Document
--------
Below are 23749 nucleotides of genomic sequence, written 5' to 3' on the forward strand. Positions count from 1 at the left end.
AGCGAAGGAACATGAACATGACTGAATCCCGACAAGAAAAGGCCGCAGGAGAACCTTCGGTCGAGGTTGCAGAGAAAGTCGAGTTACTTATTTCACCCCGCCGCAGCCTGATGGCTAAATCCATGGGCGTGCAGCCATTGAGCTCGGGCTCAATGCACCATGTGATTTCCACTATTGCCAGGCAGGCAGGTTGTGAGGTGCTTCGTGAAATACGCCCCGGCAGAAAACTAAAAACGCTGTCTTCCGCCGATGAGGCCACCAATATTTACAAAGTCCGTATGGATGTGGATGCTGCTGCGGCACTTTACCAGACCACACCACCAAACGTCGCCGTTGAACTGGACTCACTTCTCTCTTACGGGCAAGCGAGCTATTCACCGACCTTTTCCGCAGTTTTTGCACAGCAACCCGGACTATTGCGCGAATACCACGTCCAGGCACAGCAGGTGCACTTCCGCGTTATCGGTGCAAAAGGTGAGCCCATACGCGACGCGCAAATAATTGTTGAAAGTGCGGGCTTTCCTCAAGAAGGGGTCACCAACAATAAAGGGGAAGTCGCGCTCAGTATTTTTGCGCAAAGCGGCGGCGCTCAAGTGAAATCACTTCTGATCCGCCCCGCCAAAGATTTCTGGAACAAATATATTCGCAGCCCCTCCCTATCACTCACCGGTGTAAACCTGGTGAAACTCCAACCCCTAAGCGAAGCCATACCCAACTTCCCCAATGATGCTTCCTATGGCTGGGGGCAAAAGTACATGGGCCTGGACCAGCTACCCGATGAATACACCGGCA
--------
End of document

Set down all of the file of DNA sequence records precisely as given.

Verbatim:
Below are 23749 nucleotides of genomic sequence, written 5' to 3' on the forward strand. Positions count from 1 at the left end.
AGCGAAGGAACATGAACATGACTGAATCCCGACAAGAAAAGGCCGCAGGAGAACCTTCGGTCGAGGTTGCAGAGAAAGTCGAGTTACTTATTTCACCCCGCCGCAGCCTGATGGCTAAATCCATGGGCGTGCAGCCATTGAGCTCGGGCTCAATGCACCATGTGATTTCCACTATTGCCAGGCAGGCAGGTTGTGAGGTGCTTCGTGAAATACGCCCCGGCAGAAAACTAAAAACGCTGTCTTCCGCCGATGAGGCCACCAATATTTACAAAGTCCGTATGGATGTGGATGCTGCTGCGGCACTTTACCAGACCACACCACCAAACGTCGCCGTTGAACTGGACTCACTTCTCTCTTACGGGCAAGCGAGCTATTCACCGACCTTTTCCGCAGTTTTTGCACAGCAACCCGGACTATTGCGCGAATACCACGTCCAGGCACAGCAGGTGCACTTCCGCGTTATCGGTGCAAAAGGTGAGCCCATACGCGACGCGCAAATAATTGTTGAAAGTGCGGGCTTTCCTCAAGAAGGGGTCACCAACAATAAAGGGGAAGTCGCGCTCAGTATTTTTGCGCAAAGCGGCGGCGCTCAAGTGAAATCACTTCTGATCCGCCCCGCCAAAGATTTCTGGAACAAATATATTCGCAGCCCCTCCCTATCACTCACCGGTGTAAACCTGGTGAAACTCCAACCCCTAAGCGAAGCCATACCCAACTTCCCCAATGATGCTTCCTATGGCTGGGGGCAAAAGTACATGGGCCTGGACCAGCTACCCGATGAATACACCGGCA